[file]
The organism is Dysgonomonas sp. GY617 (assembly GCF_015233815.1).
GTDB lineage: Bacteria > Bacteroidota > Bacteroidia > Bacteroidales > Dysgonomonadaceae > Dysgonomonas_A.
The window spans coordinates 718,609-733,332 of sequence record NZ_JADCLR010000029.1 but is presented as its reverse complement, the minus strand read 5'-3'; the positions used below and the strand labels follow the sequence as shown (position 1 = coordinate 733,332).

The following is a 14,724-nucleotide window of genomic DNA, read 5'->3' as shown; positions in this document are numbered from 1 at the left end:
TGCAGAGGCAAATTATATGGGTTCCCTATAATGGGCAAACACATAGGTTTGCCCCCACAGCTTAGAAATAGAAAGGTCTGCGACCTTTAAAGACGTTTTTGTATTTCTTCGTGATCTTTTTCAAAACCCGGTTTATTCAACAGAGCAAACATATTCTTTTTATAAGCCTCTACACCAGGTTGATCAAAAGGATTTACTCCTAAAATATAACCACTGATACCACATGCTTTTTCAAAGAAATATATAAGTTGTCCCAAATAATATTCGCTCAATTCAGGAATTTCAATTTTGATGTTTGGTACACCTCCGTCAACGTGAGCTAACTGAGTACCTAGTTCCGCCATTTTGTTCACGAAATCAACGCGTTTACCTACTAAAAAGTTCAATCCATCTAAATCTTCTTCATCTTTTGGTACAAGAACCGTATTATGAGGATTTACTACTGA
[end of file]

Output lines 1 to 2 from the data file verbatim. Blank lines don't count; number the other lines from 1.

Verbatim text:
The organism is Dysgonomonas sp. GY617 (assembly GCF_015233815.1).
GTDB lineage: Bacteria > Bacteroidota > Bacteroidia > Bacteroidales > Dysgonomonadaceae > Dysgonomonas_A.